When you think of your salvation what comes to mind? A walk, a prayer, baptism, or maybe a hand raised? The truth of the matter is that such activities are no guarantee of salvation. 

The Key Issue of Salvation

When you think of your salvation what comes to mind? A walk, a prayer, baptism, or maybe a hand raised? The truth of the matter is that such activities are no guarantee of salvation. 

When you think of your salvation what comes to mind?

The Key Issue of Salvation A walk, a prayer, baptism, or maybe a hand raised?

When professing Christians are asked about their salvation, their mind often goes to a time when they walked an aisle at church, raised a hand, made a decision, said the “Sinner’s Prayer,” were baptized, or joined a church. While such activities are often relied upon as proof of salvation, the truth of the matter is that such activities are no guarantee of salvation. 

For instance, is it absolutely possible that a person could walk an aisle at church, raise a hand, make a decision, say the “Sinner’s Prayer,” be baptized, join a church and still be just as unsaved as a person who had done none of these things? Is it possible for someone to think he or she is on their way to heaven even though his or her destination is hell? 

The answer is, “Yes.” 

So, if these things do not provide surety of salvation then what does?

This leads to some very important questions, such as “How can a person be saved?”, “How do you know if you are actually saved?”, and “How do I check on the salvation of others?”.

Salvation, according to the Apostle Paul, is directly related to the belief in the gospel. Instead of relying on reciting a prayer, raising a hand, or walking aisle, He simply writes, “I am not ashamed of the gospel, for it is the power of God unto salvation for everyone who believes…” (Romans 1:16). 

As you can see, Paul links salvation to the gospel; and in order to be saved, one is required to believe in the gospel. In other words, belief in the gospel is essential for a person to be saved. 

The key issue is belief.

Whether a person has walked an aisle, filled out a card, raised a hand, said the sinner’s prayer, asked Jesus into their heart, or even whether or not he or she was baptized, is not the key to determine if one is truly saved. The key issue is belief, and the key belief must be the gospel. This means that belief in the gospel is not a secondary or tertiary matter when it comes to determining one’s salvation, it is of utmost importance.



The Church at Pecan Creek Catechism Children

The Church at Pecan Creek’s Catechism for Children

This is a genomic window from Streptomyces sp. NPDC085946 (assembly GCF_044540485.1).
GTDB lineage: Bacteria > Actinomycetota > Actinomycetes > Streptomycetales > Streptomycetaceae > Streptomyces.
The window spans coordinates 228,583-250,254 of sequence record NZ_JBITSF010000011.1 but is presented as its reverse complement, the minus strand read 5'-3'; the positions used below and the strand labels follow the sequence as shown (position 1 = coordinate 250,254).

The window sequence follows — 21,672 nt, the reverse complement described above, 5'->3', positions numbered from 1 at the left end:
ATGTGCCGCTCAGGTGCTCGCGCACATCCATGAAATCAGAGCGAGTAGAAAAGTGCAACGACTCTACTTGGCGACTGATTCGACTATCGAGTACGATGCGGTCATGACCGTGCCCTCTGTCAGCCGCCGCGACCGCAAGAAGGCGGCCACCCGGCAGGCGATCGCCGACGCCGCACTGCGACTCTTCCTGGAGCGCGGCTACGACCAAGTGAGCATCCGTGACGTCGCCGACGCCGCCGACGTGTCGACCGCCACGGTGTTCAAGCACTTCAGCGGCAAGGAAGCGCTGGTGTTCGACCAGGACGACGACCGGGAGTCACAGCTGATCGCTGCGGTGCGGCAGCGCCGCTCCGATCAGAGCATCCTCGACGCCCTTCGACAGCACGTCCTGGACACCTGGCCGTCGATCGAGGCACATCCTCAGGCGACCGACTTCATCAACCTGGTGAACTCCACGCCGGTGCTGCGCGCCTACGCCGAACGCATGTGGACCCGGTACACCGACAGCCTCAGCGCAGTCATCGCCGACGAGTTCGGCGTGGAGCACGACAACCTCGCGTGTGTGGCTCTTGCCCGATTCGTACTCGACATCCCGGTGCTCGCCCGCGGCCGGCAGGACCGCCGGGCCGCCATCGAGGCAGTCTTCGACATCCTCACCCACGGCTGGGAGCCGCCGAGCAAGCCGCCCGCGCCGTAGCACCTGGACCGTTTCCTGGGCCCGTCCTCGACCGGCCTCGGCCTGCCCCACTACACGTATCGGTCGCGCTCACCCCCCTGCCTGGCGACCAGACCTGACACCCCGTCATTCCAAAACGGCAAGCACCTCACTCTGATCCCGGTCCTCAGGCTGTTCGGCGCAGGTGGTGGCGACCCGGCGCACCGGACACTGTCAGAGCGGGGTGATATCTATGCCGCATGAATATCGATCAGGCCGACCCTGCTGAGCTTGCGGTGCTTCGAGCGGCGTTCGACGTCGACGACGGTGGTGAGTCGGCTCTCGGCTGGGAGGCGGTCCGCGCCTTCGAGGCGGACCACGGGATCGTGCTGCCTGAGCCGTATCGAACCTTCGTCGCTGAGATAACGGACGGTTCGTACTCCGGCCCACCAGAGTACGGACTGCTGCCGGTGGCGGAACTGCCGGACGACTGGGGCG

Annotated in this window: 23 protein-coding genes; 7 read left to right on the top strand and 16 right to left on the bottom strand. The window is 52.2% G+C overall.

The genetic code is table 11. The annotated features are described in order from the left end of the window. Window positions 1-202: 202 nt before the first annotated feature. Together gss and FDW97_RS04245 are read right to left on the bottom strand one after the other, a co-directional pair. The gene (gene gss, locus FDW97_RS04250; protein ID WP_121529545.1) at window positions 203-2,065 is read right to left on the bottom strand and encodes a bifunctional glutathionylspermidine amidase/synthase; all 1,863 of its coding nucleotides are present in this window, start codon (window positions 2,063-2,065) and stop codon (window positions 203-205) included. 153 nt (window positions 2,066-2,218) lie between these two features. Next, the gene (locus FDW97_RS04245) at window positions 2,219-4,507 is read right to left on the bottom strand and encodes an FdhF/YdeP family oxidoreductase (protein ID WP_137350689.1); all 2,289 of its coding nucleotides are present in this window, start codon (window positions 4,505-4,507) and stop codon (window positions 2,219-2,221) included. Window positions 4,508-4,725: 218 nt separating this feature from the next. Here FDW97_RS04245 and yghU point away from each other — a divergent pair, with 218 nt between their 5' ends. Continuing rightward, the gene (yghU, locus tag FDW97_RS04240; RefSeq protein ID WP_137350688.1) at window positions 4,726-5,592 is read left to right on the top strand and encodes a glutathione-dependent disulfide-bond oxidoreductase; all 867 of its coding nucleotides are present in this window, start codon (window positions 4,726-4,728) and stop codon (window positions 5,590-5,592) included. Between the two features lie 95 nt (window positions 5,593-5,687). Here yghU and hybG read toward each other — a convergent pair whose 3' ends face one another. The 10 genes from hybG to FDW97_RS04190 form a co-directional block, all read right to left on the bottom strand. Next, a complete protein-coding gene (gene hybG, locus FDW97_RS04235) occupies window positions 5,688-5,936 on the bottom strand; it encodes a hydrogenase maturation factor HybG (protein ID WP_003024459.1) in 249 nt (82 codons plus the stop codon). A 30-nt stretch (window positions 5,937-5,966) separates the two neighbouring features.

The Church at Pecan Creek Catechism Children

The Church at Pecan Creek’s Catechism for Children

Pecan Creek's Catechism for Young Children

At The Church at Pecan Creek, we encourage active discipleship of everyone, but most especially the children. Encouraging family worship is also a priority. One method we recommend for family worship and discipling our children is using a catechism. 
 
A catechism is a method of learning that uses a question-answer method. The catechism is memorized through daily repetition. While children may not understand all the concepts within the questions or answers, they will recall these later in life as they have their own questions about theology and doctrine. 
 
In the similar way that we learn the ABCs as children not truly understanding how they will fit into what we need to know in the future, a catechism is a great primer to prepare our children for the future study of the Bible.
 
Even if you do not have children at home, memorizing this catechism may also help you understand Biblical doctrine. If you have never memorized a catechism, this would be a great place to start.
 
The Church at Pecan Creek has developed a catechism for children adapted from the Catechism for Young Children. We have amended some of the questions from the original document in order to fit within our confession of faith.
 
If you click the image of the catechism, it will take you to a page where you can download a free pdf of The Church at Pecan Creek’s Catechism for Children.
 
Below is a video of Pastor Trey Talley and his daughter, Tapanga, reviewing a few of the questions from this catechism to give you an idea in how you can incorporate this practice in your daily family worship time.
 

 



 

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